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S Korea court fines US fundLone Star, jails executive PDF Print E-mail
Sunday, 03 February 2008

Agence France-Press . Seoul

A South Korean court on Friday convicted US buyout fund Lone Star of rigging shares following its takeover of a local bank, imposing fines totalling 53 million dollars and jailing an executive.

The Seoul Central District Court found the Dallas-based fund and Paul Yoo, head of its Korean unit, guilty of stock manipulation following the takeover of the Korea Exchange Bank in 2003.

The court sentenced Yoo to five years in prison and he was immediately taken into custody. KEB and its main shareholder Lone Star were each fined 25 billion won ($26.5m).

It was the first court ruling in a years-long legal battle between prosecutors and the Dallas-based fund.

The American Chamber of Commerce said last month that Lone Star’s legal troubles are scaring foreign investors away from Asia’s fourth largest economy.

The verdict has put into question Lone Star’s plan to sell its 51 per cent stake in KEB to global giant HSBC for 6.3 billion dollars. The US fund was forced to scrap an earlier sale to Kookmin Bank, South Korea’s largest lender.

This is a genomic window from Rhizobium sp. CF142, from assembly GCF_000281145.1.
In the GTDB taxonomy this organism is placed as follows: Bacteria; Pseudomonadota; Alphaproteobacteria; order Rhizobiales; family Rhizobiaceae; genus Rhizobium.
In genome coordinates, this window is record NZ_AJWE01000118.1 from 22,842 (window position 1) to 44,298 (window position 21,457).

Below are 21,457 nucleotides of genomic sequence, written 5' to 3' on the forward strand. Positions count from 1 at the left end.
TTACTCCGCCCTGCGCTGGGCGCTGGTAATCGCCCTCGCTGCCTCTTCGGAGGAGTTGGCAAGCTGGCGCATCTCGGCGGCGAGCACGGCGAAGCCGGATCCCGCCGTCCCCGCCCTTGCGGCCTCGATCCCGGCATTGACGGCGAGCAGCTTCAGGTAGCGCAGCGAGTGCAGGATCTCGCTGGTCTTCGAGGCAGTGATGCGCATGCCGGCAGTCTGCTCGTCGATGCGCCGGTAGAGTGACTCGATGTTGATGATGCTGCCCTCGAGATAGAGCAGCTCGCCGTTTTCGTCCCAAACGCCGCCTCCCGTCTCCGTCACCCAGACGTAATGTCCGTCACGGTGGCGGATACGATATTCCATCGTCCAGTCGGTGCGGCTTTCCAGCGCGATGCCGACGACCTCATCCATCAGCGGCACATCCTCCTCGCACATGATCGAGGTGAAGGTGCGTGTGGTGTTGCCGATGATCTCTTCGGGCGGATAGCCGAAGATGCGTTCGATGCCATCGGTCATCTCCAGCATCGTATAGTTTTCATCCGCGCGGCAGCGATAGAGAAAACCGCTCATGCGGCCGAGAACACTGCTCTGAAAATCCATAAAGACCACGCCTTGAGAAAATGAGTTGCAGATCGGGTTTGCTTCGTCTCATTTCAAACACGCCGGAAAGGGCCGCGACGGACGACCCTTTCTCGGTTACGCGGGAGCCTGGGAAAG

South Korea’s Financial Supervisory Service on Friday reiterated it would withhold approval for the HSBC deal until all legal problems are sorted out. Yoo and Lone Star both said they would appeal.

The fund in a statement said there is ‘simply no credible evidence to support the court’s findings.’ Lone Star, which insists it did nothing wrong, bought 50.5 per cent of KEB for about 1.5 billion dollars in October 2003 and decided to merge the bank and its separate credit card unit a month later.

Yoo and the US fund were accused of spreading false rumours to drive down the card unit’s share price so it could be absorbed more cheaply into the main bank. Lone Star chairman John Grayken testified on Yoo’s behalf last month.

He was not charged but was temporarily banned from leaving the country while prosecutors questioned him.

Lone Star ‘was intent on spreading false rumours about a capital reduction of the Korea Exchange Bank’s credit unit,’ said the court in its judgement. The fund in its statement said the card unit was on the verge of bankruptcy at the time.

It said Yoo and other KEB directors, including several non-Lone Star members, acted properly and never attempted to manipulate the share price.

The case was part of a broader investigation into claims that Lone Star had lobbied local officials to exaggerate the financial woes of KEB so that it could buy the country’s sixth-largest lender at a fire-sale price.

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